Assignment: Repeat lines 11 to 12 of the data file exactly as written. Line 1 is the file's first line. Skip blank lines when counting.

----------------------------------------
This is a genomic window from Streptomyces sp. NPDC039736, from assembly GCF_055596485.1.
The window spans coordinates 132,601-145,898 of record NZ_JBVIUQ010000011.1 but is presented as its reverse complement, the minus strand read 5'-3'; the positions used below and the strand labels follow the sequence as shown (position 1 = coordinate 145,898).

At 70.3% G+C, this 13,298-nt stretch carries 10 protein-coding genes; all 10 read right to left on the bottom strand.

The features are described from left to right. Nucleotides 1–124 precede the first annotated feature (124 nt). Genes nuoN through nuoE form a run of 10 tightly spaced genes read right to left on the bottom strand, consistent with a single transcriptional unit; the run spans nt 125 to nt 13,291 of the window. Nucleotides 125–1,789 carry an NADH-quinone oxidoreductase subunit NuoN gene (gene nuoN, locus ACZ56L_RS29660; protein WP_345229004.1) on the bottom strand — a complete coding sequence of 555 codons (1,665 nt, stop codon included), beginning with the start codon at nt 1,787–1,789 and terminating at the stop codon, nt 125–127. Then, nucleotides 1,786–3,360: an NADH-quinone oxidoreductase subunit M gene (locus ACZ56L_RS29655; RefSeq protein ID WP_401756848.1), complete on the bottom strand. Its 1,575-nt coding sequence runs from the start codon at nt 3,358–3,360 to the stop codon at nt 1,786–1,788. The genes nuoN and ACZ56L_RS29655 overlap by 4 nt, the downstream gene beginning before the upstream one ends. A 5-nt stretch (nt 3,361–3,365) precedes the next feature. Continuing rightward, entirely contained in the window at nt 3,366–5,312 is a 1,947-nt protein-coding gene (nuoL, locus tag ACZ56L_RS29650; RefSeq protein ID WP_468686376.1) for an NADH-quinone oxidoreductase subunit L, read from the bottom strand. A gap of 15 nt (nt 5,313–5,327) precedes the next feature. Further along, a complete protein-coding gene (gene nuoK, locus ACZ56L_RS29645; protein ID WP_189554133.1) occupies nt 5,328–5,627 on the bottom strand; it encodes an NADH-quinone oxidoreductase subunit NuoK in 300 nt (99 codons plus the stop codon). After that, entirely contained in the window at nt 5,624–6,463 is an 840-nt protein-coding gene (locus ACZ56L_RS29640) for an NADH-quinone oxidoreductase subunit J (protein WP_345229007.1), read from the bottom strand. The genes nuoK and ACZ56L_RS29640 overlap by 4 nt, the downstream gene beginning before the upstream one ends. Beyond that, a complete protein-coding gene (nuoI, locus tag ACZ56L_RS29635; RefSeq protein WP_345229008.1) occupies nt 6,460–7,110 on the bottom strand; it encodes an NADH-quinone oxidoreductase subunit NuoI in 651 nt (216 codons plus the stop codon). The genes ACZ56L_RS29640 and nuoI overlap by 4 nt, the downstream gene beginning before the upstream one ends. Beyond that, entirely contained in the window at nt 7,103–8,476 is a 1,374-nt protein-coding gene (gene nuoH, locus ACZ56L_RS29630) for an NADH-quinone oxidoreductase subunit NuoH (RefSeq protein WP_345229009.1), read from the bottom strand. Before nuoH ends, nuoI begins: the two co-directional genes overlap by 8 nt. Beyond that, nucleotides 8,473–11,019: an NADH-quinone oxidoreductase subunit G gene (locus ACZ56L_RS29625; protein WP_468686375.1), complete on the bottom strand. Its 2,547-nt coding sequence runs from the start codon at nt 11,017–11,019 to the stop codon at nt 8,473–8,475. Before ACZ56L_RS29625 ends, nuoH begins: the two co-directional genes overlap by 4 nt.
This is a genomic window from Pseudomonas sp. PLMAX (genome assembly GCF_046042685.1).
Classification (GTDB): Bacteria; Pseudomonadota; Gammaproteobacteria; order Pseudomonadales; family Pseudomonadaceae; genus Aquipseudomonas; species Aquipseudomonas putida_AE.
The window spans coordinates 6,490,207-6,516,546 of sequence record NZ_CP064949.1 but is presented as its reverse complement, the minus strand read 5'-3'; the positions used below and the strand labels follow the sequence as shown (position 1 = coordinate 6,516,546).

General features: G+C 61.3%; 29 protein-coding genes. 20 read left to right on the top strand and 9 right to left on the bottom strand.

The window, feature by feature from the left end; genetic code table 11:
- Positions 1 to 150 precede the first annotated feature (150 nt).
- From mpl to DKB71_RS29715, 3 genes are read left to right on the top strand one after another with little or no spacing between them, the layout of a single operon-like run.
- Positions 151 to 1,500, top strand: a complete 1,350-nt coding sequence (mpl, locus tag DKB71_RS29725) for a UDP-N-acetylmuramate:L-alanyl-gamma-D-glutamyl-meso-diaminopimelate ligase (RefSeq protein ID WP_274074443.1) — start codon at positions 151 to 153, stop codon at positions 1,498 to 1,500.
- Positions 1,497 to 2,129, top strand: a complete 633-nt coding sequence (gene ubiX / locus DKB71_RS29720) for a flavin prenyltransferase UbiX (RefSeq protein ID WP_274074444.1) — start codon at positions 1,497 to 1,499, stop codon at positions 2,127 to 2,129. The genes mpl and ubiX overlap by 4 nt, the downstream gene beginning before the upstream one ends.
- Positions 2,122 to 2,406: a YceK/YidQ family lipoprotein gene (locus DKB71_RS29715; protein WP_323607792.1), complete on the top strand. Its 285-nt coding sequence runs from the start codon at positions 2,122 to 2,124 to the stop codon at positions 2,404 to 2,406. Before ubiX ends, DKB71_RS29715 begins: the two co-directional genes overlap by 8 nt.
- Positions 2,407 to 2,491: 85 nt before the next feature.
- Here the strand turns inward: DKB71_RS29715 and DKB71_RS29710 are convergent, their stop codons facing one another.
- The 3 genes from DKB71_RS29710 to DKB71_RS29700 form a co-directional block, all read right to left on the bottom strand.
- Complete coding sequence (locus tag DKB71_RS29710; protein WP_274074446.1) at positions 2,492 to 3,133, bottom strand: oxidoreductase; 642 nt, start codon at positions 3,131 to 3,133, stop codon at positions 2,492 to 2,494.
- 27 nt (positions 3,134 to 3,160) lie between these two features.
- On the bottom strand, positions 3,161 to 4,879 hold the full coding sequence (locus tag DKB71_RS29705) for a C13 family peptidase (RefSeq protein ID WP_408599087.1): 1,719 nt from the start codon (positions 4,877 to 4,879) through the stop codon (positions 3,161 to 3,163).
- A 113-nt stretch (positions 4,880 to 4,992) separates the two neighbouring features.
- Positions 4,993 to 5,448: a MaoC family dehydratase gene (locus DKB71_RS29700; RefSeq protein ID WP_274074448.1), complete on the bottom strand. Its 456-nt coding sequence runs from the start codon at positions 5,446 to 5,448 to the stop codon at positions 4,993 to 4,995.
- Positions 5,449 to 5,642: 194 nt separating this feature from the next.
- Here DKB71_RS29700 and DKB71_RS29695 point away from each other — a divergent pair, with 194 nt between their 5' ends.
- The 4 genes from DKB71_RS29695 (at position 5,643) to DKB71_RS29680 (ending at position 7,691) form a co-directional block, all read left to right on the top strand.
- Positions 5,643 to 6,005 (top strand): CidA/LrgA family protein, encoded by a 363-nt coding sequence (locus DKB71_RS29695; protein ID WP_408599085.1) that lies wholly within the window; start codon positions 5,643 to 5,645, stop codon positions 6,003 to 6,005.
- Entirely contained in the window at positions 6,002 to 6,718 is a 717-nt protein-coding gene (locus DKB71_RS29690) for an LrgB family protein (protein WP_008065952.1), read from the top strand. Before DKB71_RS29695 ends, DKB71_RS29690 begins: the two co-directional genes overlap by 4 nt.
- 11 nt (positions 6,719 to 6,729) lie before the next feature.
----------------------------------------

- From mpl to DKB71_RS29715, 3 genes are read left to right on the top strand one after another with little or no spacing between them, the layout of a single operon-like run.
- Positions 151 to 1,500, top strand: a complete 1,350-nt coding sequence (mpl, locus tag DKB71_RS29725) for a UDP-N-acetylmuramate:L-alanyl-gamma-D-glutamyl-meso-diaminopimelate ligase (RefSeq protein ID WP_274074443.1) — start codon at positions 151 to 153, stop codon at positions 1,498 to 1,500.